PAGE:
Date of Award
Bachelor of Science Honours
School of Natural Sciences
Faculty of Computing, Health and Science
Dr Glenn Hyndes
Dr Mat Vanderklift
The transport of detached macrophytes from seagrass meadows and reefs, otherwise known as wrack, has been identified in some parts of the world as a marine subsidy which can increase the productivity of coastal ecosystems. The aim of this study was to determine whether wrack deposits act as a marine subsidy on sandy beaches in Perth, by determining whether it influences the structure of, and is a source of nutrient to, the macroinvertebrate communities in this ecosystem. This was achieved by examining the abundance, composition and nutrient source of macrofauna, including epifauna, infauna and flying fauna, on three sandy beaches with high wrack coverage and three beaches with low or no wrack coverage in the Perth metropolitan area. Carbon and nitrogen stable isotope analysis was conducted on macroinvertebrates and potential sources of production to determine whether they were gaining nutrients from marine or terrestrial primary production. There was a clear difference in the volume of wrack between beaches with high and low volumes of wrack, while sediment moisture and organic matter showed no difference between the two categories of beaches. High wrack beaches all had similar volumes of wrack present, while wrack was either absent or in very low volumes on low wrack beaches. There were strong differences between high wrack beaches and low wrack beaches in the abundance and taxa richness of macroinvenebrates caught using quadrats and cores. Epibenthic and infaunal macroinvertebrates, predominantly beetles and flies, were consistently present on high wrack beaches, whereas few, if any, individuals were found on low wrack beaches. No differences occurred for adult flies caught using sticky traps. Stable isotope analyses indicated that marine-derived wrack was the main source of nutrients for macroinvertebratcs on beaches containing wrack material. δ13C values of wrack ranged from -5.79 to -17.47%o, while terrestrial vegetation had much lower values, around -27.01%o. All macroinvertebrates δ13C values were similar to those of wrack, ranging from -8.56 to -20.77%o. The δ15N values indicated that spiders, staphylinid beetles and beetle larvae occupied a higher trophic level than other consumers; they are likely to be predators of other fauna within wrack accumulations. It therefore appears that macro invertebrates are utilizing wrack as a source of both shelter and food. There was a lack of differences in macrofauna abundance among wrack beaches and between zones for high wrack beaches. This is most easily explained by the absence of any significant differences in the volume and distribution of wrack among beaches and between zones. Family composition did differ among beaches, a result that is likely to be related to the variability in wrack characteristics such as composition and age. The results indicate that wrack is acting as a marine subsidy for macroinvertebrates on Perth beaches. The removal of wrack is likely to result in the loss of macrofauna assemblages from sandy beaches in Perth, or changes in the abundance and composition of those assemblages. This is likely to influence the food web in the sandy beach ecosystem, the magnitude of which is not yet fully understood.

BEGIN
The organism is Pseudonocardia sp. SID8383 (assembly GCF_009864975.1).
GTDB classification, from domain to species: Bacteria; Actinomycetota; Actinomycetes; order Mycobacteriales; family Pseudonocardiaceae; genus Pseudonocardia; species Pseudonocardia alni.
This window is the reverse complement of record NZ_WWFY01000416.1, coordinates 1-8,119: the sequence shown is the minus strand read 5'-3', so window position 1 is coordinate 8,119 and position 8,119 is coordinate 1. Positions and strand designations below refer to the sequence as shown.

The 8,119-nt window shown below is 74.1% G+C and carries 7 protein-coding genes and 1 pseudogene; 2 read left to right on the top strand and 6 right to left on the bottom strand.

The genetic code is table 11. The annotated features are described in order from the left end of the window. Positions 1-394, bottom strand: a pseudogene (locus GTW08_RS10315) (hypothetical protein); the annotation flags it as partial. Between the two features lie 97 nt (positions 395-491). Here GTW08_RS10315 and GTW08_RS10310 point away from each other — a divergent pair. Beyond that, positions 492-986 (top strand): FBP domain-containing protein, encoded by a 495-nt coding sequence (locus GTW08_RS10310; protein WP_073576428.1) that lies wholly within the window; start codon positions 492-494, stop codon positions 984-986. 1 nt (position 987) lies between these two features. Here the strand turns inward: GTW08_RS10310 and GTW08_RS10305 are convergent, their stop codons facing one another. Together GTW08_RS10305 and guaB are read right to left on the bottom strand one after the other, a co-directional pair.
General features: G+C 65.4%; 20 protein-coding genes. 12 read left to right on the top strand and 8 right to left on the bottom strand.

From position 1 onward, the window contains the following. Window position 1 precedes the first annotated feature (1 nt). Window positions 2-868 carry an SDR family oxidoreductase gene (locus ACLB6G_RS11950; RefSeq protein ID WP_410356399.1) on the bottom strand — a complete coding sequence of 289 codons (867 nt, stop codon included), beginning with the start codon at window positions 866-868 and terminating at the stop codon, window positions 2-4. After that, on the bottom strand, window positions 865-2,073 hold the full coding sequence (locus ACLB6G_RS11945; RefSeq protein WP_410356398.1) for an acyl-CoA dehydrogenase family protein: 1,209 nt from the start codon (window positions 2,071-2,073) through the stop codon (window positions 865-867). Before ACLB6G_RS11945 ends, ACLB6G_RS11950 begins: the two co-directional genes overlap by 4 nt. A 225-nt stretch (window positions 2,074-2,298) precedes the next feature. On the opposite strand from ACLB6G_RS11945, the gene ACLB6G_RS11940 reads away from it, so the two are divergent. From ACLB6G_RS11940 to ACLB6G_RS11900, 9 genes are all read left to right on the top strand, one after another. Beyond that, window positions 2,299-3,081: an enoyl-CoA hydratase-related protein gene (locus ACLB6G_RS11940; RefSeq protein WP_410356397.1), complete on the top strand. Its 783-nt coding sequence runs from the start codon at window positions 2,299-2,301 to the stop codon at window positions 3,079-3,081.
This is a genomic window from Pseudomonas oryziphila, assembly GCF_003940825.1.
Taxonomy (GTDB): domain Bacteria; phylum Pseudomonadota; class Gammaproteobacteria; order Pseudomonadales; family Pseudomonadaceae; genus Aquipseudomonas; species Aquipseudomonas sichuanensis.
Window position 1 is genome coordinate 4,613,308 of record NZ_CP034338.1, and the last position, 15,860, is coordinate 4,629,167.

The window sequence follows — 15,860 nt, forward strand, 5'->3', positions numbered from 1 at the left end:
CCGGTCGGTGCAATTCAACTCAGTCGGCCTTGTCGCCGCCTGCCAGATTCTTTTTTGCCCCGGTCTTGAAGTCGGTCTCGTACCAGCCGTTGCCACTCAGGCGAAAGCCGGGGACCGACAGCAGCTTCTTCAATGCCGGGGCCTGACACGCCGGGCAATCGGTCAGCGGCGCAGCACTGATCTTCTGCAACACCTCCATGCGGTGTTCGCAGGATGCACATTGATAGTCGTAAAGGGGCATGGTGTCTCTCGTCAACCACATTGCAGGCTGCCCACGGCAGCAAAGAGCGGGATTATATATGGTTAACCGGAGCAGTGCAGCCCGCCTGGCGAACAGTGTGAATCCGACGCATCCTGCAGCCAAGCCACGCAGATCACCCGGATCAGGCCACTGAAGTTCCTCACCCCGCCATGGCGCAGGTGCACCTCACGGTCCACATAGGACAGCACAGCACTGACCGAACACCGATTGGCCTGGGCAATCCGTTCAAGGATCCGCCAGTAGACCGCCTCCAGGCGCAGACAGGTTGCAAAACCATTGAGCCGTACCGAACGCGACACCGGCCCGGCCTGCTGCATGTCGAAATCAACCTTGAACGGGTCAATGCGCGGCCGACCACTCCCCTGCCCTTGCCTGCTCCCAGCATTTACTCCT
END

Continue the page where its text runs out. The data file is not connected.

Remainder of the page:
Ince, R. (2004). Beach-Cast Wrack as a Determinant of Macroinvertebrate Assemblages and Trophic Subsidy to Sandy Beach Ecosystems. https://ro.ecu.edu.au/theses_hons/1009